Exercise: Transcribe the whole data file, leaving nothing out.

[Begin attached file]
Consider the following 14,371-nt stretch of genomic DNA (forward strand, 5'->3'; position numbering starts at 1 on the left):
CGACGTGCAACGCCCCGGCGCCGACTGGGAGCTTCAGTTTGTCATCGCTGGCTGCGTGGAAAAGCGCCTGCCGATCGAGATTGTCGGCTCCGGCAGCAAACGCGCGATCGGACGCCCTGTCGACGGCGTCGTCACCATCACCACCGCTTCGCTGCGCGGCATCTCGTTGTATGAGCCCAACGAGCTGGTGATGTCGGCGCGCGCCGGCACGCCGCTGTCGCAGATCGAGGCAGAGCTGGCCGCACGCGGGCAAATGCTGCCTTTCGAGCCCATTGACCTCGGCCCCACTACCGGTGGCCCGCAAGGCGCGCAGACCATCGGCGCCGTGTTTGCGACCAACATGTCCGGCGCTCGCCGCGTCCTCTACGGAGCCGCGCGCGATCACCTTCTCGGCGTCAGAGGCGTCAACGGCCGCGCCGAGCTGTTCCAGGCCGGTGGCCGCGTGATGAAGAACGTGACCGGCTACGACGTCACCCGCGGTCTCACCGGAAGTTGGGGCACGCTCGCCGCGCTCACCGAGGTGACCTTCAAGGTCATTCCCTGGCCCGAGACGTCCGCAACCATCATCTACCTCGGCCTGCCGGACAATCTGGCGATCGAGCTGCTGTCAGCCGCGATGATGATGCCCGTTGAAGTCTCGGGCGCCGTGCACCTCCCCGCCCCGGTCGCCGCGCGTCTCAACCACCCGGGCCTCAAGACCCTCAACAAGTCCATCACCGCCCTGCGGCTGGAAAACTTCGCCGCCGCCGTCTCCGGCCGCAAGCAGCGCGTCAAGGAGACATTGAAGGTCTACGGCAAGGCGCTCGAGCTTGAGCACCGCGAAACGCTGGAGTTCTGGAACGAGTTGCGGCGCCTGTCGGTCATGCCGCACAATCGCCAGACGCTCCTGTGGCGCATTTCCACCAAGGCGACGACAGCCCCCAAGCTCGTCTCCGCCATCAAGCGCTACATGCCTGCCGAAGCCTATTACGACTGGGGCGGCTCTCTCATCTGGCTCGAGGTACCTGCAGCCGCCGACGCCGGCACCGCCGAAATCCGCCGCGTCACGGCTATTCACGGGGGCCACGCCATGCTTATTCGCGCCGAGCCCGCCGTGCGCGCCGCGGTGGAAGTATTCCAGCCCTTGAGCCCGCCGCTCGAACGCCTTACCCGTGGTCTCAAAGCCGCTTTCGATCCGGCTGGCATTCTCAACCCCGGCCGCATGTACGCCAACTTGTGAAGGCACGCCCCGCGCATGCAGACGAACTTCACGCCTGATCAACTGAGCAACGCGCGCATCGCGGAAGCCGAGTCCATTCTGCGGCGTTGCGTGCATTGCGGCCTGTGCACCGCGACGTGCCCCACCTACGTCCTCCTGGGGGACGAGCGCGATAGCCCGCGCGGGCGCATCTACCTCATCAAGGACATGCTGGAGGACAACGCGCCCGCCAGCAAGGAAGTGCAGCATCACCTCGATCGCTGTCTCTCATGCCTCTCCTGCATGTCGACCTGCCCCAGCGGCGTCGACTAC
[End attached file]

Consider the following 14,371-nt stretch of genomic DNA (forward strand, 5'->3'; position numbering starts at 1 on the left):
CGACGTGCAACGCCCCGGCGCCGACTGGGAGCTTCAGTTTGTCATCGCTGGCTGCGTGGAAAAGCGCCTGCCGATCGAGATTGTCGGCTCCGGCAGCAAACGCGCGATCGGACGCCCTGTCGACGGCGTCGTCACCATCACCACCGCTTCGCTGCGCGGCATCTCGTTGTATGAGCCCAACGAGCTGGTGATGTCGGCGCGCGCCGGCACGCCGCTGTCGCAGATCGAGGCAGAGCTGGCCGCACGCGGGCAAATGCTGCCTTTCGAGCCCATTGACCTCGGCCCCACTACCGGTGGCCCGCAAGGCGCGCAGACCATCGGCGCCGTGTTTGCGACCAACATGTCCGGCGCTCGCCGCGTCCTCTACGGAGCCGCGCGCGATCACCTTCTCGGCGTCAGAGGCGTCAACGGCCGCGCCGAGCTGTTCCAGGCCGGTGGCCGCGTGATGAAGAACGTGACCGGCTACGACGTCACCCGCGGTCTCACCGGAAGTTGGGGCACGCTCGCCGCGCTCACCGAGGTGACCTTCAAGGTCATTCCCTGGCCCGAGACGTCCGCAACCATCATCTACCTCGGCCTGCCGGACAATCTGGCGATCGAGCTGCTGTCAGCCGCGATGATGATGCCCGTTGAAGTCTCGGGCGCCGTGCACCTCCCCGCCCCGGTCGCCGCGCGTCTCAACCACCCGGGCCTCAAGACCCTCAACAAGTCCATCACCGCCCTGCGGCTGGAAAACTTCGCCGCCGCCGTCTCCGGCCGCAAGCAGCGCGTCAAGGAGACATTGAAGGTCTACGGCAAGGCGCTCGAGCTTGAGCACCGCGAAACGCTGGAGTTCTGGAACGAGTTGCGGCGCCTGTCGGTCATGCCGCACAATCGCCAGACGCTCCTGTGGCGCATTTCCACCAAGGCGACGACAGCCCCCAAGCTCGTCTCCGCCATCAAGCGCTACATGCCTGCCGAAGCCTATTACGACTGGGGCGGCTCTCTCATCTGGCTCGAGGTACCTGCAGCCGCCGACGCCGGCACCGCCGAAATCCGCCGCGTCACGGCTATTCACGGGGGCCACGCCATGCTTATTCGCGCCGAGCCCGCCGTGCGCGCCGCGGTGGAAGTATTCCAGCCCTTGAGCCCGCCGCTCGAACGCCTTACCCGTGGTCTCAAAGCCGCTTTCGATCCGGCTGGCATTCTCAACCCCGGCCGCATGTACGCCAACTTGTGAAGGCACGCCCCGCGCATGCAGACGAACTTCACGCCTGATCAACTGAGCAACGCGCGCATCGCGGAAGCCGAGTCCATTCTGCGGCGTTGCGTGCATTGCGGCCTGTGCACCGCGACGTGCCCCACCTACGTCCTCCTGGGGGACGAGCGCGATAGCCCGCGCGGGCGCATCTACCTCATCAAGGACATGCTGGAGGACAACGCGCCCGCCAGCAAGGAAGTGCAGCATCACCTCGATCGCTGTCTCTCATGCCTCTCCTGCATGTCGACCTGCCCCAGCGGCGTCGACTAC